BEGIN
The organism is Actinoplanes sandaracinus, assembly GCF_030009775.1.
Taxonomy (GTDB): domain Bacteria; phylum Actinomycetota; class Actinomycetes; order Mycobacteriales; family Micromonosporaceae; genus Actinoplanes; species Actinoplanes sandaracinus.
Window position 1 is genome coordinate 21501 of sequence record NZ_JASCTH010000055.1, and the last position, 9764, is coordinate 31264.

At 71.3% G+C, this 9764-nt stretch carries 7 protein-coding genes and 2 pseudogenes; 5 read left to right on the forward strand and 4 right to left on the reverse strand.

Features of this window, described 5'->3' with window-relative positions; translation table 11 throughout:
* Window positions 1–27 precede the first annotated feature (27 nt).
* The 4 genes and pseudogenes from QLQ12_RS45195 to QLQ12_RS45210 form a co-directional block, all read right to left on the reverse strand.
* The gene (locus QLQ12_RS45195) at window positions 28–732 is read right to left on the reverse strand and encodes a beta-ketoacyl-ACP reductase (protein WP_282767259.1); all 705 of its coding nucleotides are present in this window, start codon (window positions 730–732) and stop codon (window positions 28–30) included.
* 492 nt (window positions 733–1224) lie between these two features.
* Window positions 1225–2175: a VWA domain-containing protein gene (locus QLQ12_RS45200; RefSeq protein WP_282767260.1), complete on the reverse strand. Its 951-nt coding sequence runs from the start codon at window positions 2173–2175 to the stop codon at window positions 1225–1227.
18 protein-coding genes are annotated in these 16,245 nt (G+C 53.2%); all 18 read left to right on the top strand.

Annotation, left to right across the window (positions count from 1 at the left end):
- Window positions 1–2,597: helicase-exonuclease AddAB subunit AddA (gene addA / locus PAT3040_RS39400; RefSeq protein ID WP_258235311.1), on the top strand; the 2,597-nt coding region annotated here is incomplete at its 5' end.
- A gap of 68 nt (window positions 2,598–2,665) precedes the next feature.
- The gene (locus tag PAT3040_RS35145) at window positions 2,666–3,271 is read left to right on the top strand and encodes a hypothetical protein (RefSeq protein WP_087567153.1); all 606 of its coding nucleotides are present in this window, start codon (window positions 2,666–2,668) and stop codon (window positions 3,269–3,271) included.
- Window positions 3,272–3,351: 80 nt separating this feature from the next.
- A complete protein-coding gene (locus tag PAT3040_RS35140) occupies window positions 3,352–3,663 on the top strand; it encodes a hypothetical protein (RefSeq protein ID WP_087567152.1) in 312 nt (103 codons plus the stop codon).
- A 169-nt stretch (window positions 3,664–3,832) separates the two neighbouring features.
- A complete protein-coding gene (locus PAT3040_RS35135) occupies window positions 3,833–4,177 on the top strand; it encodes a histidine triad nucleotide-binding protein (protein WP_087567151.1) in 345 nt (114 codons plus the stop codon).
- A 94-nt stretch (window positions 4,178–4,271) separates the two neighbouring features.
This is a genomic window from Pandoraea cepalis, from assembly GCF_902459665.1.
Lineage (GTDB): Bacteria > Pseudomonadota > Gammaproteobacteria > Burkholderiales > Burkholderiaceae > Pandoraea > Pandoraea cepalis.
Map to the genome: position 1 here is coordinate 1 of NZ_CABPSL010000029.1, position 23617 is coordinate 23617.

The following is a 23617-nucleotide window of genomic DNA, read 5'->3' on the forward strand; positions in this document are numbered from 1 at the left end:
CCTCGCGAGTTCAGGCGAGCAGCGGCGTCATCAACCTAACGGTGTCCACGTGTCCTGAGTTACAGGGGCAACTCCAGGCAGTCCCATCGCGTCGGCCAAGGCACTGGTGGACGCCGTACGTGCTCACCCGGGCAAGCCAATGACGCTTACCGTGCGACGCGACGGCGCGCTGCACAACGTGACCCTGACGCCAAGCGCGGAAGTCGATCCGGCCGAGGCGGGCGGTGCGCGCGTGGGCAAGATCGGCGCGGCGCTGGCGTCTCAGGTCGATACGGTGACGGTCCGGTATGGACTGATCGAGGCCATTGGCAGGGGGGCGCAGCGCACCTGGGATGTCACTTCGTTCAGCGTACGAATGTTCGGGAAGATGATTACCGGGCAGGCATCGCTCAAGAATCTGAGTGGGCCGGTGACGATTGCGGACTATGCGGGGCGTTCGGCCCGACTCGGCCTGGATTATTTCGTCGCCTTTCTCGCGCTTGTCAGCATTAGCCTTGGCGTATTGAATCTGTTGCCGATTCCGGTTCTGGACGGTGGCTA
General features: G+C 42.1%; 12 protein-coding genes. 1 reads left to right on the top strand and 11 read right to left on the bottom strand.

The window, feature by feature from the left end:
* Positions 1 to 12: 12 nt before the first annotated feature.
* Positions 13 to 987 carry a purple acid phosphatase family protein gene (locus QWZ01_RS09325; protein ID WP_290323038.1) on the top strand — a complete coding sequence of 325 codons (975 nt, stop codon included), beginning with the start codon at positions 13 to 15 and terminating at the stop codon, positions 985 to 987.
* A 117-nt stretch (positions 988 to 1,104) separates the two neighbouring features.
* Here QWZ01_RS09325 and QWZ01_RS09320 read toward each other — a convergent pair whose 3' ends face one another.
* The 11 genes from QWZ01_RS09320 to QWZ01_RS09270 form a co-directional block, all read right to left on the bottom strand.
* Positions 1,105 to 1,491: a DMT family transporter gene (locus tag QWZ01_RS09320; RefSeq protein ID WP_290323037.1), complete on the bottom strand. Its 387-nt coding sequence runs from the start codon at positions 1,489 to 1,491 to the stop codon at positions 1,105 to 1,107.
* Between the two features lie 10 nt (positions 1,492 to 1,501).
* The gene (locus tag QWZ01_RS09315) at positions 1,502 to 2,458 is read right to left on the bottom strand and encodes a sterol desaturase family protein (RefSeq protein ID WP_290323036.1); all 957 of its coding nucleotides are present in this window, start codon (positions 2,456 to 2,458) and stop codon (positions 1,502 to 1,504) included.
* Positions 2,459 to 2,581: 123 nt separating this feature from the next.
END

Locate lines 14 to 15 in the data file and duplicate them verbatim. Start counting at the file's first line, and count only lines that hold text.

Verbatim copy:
- A gap of 68 nt (window positions 2,598–2,665) precedes the next feature.
- The gene (locus tag PAT3040_RS35145) at window positions 2,666–3,271 is read left to right on the top strand and encodes a hypothetical protein (RefSeq protein WP_087567153.1); all 606 of its coding nucleotides are present in this window, start codon (window positions 2,666–2,668) and stop codon (window positions 3,269–3,271) included.